- By Daniel ORGUÉ
The Spanish mercantile legislation establishes that the way to regulate the relations between the partners of a mercantile society is through the establishment of a series of norms of operation and organization that are agreed in a legal document denominated "The Company's Bylaw”. With this document, incorporated in the articles of incorporation of the company, what is intended is to establish what the rules of the game will govern relations between the partners and between them and the company itself, as well as who and in what way represent the company against third parties.
Generally, when a society is formed between several friends or acquaintances - who get along well - the Statutes are not given too much importance, and in the end, many times, by good faith or initial will, one chooses to use the Statutes type (which even occasionally facilitates the notary's own) becoming the Statutes a mere bureaucratic procedure required by the Law and that without them, you can not register the same in the Mercantile Registry. The partners, far from having previously regulated how they are going to relate to each other, against third parties, and how the decisions of the company will be adopted, are the great ignorant of their own internal rules and that tomorrow may be important consequences.
Now, in the whole life of society there will be no unanimous understanding or consensus among all partners. At some point it is possible that there is a conflict between the partners: a proposal to move the company's domicile, an attempt to sell shares to a third party that we do not know, the professional disengagement of any of the Partners, the decision not to distribute dividends, capital increases with the intention of diluting the Minority Partners, etc ... and it will be at that moment when the law states that the answer must be found in the bylaws.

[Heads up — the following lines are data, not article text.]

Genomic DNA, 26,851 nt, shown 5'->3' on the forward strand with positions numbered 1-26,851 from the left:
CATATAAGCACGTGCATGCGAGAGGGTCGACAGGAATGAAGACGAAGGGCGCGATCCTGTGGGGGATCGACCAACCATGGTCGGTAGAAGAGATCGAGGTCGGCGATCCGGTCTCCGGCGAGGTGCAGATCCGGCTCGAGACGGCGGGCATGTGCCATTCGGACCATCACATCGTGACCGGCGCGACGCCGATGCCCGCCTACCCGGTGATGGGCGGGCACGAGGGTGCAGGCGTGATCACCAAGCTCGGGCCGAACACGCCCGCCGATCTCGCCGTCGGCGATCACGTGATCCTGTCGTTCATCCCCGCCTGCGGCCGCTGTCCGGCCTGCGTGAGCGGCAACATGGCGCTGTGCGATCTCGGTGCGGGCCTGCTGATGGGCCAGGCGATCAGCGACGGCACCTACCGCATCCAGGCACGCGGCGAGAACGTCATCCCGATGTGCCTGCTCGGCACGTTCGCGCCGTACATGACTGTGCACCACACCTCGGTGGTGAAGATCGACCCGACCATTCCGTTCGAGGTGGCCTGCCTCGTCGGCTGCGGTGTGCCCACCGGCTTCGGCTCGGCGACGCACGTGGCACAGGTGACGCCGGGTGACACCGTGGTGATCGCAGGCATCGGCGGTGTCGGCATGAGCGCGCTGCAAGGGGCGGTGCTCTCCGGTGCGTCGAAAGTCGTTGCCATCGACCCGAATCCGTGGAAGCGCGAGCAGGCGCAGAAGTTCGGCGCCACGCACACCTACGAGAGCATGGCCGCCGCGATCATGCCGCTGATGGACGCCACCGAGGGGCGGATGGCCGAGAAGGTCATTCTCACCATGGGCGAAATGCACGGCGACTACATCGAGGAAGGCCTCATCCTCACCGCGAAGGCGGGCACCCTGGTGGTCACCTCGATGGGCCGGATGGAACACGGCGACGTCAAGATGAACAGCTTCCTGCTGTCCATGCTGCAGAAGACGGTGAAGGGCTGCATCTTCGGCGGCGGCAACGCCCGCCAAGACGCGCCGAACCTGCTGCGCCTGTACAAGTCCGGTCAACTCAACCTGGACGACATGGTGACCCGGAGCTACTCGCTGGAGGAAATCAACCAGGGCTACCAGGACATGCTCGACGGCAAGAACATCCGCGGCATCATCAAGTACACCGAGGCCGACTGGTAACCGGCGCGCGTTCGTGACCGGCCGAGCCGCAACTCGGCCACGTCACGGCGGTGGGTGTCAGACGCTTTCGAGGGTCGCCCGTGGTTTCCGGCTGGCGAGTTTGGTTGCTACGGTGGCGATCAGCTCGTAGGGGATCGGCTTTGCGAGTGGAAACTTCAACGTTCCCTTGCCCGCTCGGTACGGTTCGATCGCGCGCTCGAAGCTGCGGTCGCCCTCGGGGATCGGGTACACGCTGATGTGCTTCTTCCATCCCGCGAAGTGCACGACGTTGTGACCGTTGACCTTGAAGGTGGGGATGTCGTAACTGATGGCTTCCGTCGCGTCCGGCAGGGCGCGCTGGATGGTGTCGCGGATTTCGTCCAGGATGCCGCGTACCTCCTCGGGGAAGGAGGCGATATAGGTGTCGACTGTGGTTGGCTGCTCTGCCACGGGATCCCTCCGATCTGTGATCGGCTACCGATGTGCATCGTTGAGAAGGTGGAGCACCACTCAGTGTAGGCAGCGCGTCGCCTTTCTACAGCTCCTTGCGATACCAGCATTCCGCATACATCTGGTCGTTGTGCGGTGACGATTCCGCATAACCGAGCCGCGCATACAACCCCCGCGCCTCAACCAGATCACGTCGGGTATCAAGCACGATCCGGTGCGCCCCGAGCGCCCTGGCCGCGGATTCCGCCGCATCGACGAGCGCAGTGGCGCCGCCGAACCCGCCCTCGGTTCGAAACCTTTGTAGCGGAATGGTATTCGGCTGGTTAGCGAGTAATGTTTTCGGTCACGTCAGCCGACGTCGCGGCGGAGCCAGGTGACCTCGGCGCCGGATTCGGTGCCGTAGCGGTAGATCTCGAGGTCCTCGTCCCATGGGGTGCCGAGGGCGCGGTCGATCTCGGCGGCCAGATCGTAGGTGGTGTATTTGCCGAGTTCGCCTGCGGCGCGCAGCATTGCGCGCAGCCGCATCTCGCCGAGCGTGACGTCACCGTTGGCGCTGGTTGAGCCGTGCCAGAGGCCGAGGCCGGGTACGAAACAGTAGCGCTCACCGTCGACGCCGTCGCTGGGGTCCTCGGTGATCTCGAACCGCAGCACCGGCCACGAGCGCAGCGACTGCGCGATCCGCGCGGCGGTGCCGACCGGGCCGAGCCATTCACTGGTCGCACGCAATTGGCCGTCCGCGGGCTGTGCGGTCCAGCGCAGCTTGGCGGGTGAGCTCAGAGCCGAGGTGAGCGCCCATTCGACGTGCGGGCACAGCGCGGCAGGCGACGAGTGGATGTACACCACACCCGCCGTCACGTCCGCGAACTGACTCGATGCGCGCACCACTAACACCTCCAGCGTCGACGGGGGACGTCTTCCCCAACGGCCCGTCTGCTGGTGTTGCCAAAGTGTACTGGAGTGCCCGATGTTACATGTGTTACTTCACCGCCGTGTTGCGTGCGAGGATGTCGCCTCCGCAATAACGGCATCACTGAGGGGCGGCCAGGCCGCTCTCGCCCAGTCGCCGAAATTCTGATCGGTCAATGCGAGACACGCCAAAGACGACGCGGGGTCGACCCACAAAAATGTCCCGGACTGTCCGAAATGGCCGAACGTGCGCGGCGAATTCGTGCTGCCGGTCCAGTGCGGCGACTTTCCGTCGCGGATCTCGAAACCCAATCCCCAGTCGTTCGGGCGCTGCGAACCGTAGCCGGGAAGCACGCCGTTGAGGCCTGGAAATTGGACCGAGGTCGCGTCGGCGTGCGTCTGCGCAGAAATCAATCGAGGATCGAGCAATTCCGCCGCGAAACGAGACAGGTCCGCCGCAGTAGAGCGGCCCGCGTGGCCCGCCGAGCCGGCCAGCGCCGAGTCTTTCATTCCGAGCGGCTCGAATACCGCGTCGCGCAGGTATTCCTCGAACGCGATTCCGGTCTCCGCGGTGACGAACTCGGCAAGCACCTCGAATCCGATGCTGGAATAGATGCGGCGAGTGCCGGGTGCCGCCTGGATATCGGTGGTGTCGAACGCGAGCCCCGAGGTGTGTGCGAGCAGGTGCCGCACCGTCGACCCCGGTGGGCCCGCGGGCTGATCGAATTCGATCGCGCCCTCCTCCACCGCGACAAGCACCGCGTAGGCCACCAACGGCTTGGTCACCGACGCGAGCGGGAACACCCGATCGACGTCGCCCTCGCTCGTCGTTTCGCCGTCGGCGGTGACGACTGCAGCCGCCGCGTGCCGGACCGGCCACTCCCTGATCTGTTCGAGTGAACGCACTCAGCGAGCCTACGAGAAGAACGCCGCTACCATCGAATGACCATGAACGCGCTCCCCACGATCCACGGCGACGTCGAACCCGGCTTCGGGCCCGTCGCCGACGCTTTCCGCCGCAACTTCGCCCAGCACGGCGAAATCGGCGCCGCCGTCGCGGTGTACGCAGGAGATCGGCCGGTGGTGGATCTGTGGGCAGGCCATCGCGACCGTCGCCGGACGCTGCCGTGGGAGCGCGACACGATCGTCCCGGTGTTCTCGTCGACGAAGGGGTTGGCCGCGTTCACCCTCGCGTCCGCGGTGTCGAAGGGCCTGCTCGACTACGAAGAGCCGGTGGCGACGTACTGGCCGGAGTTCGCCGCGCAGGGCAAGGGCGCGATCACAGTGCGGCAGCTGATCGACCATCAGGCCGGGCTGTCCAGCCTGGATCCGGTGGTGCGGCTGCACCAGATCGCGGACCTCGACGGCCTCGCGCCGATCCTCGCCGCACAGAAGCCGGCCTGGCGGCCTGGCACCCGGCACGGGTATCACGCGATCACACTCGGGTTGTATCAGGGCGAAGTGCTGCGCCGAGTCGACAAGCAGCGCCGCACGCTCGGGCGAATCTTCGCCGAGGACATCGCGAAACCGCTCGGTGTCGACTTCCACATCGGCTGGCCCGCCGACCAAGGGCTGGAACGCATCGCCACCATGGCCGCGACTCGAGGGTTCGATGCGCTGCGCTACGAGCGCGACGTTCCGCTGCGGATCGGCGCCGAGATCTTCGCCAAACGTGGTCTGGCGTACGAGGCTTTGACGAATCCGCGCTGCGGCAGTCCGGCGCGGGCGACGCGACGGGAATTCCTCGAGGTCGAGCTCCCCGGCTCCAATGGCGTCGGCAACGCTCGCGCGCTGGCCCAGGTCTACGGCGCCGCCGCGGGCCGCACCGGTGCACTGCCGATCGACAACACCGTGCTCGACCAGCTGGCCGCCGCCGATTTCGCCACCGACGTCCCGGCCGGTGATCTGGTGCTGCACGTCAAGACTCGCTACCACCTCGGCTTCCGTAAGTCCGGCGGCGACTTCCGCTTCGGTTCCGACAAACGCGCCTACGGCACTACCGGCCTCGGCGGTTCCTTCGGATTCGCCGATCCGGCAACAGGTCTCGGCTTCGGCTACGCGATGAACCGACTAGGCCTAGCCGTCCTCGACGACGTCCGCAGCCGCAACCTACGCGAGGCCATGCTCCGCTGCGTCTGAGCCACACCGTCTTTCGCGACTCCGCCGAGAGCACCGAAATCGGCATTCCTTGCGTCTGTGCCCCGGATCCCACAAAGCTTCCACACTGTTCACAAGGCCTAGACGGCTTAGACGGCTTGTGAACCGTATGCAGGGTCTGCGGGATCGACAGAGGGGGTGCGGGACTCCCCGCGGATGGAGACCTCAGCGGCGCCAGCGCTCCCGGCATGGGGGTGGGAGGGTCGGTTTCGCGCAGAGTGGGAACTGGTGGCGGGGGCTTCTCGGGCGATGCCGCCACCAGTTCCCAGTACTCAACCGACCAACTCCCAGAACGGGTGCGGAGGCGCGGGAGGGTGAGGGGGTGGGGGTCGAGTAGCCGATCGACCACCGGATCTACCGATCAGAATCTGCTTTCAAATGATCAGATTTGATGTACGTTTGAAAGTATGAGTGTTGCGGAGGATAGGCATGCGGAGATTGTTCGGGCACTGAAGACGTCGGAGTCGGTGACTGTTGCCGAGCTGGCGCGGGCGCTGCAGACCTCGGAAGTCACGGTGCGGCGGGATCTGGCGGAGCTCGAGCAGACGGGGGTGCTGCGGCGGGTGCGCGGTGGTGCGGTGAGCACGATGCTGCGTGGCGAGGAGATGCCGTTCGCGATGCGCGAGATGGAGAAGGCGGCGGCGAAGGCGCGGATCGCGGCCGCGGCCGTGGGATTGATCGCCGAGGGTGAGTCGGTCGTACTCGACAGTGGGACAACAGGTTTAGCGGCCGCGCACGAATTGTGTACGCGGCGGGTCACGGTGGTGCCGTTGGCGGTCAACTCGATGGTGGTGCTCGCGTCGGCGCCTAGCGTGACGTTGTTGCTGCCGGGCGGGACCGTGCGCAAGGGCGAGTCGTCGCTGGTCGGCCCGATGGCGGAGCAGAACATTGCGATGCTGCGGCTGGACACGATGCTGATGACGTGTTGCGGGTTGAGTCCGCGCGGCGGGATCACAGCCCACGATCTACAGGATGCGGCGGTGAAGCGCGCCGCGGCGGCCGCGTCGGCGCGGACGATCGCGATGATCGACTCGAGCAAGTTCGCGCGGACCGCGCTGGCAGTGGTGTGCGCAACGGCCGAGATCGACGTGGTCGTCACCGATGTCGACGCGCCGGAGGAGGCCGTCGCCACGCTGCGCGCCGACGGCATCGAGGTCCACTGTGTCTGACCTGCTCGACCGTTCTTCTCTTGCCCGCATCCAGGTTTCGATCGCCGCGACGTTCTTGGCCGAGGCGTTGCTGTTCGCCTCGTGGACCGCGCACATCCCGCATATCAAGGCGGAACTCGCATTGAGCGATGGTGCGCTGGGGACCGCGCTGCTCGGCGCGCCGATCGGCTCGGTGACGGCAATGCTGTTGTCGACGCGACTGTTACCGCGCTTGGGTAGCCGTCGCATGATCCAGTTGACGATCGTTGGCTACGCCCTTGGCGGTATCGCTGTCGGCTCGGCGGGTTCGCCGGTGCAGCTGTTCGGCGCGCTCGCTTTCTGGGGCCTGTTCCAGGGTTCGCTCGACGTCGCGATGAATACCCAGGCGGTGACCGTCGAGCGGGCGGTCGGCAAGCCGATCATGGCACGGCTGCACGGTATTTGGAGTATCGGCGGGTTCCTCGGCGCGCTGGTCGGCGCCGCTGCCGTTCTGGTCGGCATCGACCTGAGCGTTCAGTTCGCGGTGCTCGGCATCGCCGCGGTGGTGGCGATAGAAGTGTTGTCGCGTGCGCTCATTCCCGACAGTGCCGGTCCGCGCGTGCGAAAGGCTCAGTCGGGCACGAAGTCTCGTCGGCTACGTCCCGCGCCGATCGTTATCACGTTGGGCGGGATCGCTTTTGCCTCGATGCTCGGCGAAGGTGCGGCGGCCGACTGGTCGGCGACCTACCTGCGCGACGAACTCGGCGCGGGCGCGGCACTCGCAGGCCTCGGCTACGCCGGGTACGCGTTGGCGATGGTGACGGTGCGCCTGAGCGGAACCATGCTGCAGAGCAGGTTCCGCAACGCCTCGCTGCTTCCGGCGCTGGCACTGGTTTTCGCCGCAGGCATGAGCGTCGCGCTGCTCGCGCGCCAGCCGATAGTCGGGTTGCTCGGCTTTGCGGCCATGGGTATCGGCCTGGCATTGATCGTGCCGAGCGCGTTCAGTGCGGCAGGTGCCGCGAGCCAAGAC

In these cases, the first thing that you will have to take into account in order to assess your options is the content of the Bylaws, and it is the first thing that your advisor will ask you when you explain your problem, and by experience, it's late.
It's late because you no longer get along well and the Statutes are the typical open text that offers all the possibilities of the world and you can not change and you are completely sold, and the only way to avoid unwanted consequences is confrontation.
Anticipate and revise your Statutes.
Therefore, we recommend that if you have not yet encountered any problems and you and your partners are still doing well, it is the ideal time to review the statutes of your company and introduce those essential rules of game that give you the peace of mind you are looking for and that be useful to avoid unnecessary conflicts.
Some examples of modifications that can help you avoid conflict in your society are:
- Establish a specific way of managing the company, alter the regime for the transfer of shareholdings
- Restrict changes in registered office
- Establish strengthened majorities according to what type of agreements of the General Meeting, etc.
You are still in time to review and amend the bylaws, in a very economical way and, if done properly, will avoid not only costly lawsuits between partners, but more important if possible, personal wear and tear.
Pact of Members.
Notwithstanding this, if all these modifications that you intend to make you want to have confidentiality, or if any of these modifications you think that maybe they will not register them in the Mercantile Registry, or simply want to extend them in relation to the established in the Statutes, you always have the possibility to formalize a Pact of Partners.
Having clear and consensual rules of the game between all Partners can mean the difference between the survival or the extinction of your business. Anticipate conflict and regulate how to avoid it.
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